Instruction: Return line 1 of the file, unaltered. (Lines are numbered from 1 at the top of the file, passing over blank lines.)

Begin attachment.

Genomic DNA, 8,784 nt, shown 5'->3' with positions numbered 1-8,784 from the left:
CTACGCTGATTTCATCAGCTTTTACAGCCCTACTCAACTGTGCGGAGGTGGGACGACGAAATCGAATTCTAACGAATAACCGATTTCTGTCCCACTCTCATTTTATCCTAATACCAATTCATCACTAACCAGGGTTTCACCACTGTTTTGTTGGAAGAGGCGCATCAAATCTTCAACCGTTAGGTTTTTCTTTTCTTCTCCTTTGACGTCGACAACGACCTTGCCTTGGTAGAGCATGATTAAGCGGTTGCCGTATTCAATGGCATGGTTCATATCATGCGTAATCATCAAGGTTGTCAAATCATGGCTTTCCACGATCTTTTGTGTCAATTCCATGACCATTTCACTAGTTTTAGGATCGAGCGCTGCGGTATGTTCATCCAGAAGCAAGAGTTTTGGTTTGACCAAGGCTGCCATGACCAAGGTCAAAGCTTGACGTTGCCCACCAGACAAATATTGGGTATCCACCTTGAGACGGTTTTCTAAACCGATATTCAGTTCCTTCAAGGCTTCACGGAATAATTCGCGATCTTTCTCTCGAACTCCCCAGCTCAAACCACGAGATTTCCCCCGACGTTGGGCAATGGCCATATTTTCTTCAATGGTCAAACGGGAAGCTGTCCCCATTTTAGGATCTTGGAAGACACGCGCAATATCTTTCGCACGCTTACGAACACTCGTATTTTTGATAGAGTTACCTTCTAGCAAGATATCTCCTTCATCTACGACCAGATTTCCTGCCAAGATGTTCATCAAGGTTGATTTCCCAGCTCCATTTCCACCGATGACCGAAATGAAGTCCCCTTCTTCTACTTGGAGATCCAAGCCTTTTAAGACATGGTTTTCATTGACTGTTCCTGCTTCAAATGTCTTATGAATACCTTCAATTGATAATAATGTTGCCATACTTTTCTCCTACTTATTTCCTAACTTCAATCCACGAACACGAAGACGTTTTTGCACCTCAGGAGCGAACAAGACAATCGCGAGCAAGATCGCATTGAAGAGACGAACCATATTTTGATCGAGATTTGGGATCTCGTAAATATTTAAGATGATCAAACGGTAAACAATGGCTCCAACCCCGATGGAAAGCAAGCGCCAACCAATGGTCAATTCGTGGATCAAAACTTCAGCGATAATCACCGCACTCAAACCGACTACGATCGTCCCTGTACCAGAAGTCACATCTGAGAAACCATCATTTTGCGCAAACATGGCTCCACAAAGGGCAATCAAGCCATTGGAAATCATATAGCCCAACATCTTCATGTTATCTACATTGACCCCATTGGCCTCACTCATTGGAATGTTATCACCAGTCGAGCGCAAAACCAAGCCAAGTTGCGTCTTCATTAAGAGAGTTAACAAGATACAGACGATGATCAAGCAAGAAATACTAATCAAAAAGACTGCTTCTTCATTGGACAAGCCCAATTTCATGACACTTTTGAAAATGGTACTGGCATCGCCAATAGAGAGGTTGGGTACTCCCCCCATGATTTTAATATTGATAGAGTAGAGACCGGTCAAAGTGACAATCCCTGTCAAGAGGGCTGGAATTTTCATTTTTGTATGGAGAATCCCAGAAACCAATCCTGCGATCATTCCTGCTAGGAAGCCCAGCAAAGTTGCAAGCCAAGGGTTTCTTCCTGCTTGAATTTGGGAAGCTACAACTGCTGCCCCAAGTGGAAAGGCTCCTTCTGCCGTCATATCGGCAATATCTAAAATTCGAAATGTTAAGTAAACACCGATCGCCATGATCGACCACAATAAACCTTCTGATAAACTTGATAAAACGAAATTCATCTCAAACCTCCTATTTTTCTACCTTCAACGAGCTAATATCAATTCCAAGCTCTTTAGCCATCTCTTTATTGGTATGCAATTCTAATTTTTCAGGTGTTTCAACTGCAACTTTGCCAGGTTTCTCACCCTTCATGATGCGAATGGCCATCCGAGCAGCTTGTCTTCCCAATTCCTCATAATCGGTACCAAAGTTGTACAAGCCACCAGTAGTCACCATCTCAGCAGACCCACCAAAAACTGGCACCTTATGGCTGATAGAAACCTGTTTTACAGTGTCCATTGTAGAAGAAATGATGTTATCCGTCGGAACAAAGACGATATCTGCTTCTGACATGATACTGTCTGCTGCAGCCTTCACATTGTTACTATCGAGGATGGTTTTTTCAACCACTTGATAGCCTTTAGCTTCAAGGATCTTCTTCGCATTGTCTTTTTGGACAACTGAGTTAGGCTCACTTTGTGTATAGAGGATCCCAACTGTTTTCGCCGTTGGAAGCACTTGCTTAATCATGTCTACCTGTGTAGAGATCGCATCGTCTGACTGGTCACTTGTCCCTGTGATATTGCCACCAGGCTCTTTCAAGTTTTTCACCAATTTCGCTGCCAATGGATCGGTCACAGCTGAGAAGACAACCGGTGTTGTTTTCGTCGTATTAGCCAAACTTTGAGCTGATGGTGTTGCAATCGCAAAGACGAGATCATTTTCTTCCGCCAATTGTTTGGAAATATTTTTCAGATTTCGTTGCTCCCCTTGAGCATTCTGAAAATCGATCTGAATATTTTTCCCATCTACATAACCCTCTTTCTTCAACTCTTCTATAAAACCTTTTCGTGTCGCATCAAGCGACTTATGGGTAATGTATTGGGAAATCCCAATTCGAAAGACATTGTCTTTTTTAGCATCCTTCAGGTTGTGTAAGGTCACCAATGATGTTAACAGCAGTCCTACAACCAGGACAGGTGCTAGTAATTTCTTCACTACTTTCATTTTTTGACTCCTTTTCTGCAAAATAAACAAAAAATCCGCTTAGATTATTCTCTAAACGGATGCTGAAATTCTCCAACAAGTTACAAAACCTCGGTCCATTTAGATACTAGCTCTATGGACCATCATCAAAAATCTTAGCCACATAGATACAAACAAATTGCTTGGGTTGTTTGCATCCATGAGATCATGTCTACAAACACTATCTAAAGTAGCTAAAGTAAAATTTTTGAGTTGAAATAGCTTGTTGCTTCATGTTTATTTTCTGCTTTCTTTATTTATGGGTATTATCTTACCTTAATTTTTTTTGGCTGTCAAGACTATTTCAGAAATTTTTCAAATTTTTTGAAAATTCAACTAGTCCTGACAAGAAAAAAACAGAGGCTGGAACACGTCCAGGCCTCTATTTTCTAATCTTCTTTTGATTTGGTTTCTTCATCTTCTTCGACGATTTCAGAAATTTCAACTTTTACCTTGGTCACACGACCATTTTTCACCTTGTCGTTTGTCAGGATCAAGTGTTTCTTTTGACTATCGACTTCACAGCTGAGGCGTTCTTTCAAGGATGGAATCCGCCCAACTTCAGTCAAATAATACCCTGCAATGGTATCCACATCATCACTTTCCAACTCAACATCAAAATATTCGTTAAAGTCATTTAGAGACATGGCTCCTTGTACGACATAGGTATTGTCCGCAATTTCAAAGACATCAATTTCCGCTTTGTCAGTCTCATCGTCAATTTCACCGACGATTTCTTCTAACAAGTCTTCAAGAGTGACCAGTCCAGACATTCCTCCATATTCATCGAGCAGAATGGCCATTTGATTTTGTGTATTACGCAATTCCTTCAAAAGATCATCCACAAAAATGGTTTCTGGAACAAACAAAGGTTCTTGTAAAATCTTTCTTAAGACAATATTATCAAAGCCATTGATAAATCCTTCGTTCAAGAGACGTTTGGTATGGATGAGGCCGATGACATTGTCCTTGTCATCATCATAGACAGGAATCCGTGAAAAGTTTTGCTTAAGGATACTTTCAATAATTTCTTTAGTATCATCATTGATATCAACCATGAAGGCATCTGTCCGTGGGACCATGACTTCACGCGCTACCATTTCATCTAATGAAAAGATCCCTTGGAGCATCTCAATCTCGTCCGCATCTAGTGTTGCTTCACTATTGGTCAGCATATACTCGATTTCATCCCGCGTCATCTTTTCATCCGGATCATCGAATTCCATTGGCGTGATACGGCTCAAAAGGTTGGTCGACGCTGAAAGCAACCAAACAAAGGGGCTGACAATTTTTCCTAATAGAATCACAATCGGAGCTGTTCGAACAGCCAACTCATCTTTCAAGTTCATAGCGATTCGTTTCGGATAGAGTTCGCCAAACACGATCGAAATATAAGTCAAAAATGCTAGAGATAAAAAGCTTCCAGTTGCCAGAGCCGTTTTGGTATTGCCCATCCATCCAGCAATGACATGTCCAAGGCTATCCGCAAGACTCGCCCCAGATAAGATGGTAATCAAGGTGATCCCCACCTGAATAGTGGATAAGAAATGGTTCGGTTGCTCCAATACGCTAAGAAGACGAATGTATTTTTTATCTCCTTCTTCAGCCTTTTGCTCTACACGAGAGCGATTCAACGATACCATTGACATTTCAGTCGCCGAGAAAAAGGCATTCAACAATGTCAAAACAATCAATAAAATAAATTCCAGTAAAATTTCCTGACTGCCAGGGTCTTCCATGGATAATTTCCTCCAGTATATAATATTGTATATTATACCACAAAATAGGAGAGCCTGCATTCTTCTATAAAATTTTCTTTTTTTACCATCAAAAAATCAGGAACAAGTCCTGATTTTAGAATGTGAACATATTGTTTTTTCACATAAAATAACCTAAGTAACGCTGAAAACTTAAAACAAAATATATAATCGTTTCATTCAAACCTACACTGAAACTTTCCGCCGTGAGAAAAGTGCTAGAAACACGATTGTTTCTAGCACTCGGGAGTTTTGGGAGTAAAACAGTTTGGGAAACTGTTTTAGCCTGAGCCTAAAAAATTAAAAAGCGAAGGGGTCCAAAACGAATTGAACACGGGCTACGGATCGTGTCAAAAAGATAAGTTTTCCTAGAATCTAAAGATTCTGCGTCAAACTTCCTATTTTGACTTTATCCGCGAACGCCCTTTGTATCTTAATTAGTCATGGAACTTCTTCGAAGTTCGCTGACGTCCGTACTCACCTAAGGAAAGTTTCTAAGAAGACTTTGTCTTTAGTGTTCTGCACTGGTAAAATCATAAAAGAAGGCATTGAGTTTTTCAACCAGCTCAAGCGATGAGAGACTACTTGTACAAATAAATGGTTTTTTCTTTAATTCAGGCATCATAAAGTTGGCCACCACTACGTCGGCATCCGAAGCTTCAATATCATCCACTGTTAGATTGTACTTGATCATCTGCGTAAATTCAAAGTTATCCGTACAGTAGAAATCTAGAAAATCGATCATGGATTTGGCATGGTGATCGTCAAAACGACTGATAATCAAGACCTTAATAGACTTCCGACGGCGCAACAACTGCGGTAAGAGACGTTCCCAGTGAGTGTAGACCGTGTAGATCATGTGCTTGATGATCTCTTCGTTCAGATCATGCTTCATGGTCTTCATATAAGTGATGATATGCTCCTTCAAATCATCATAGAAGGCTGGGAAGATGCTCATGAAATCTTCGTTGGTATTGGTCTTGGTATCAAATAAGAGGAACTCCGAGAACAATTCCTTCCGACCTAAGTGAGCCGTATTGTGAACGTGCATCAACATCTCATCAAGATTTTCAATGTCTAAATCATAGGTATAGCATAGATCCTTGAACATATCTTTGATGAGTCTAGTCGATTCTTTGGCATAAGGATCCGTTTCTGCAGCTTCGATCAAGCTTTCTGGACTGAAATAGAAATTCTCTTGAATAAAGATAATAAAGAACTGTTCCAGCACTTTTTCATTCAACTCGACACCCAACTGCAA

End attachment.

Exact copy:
Genomic DNA, 8,784 nt, shown 5'->3' with positions numbered 1-8,784 from the left: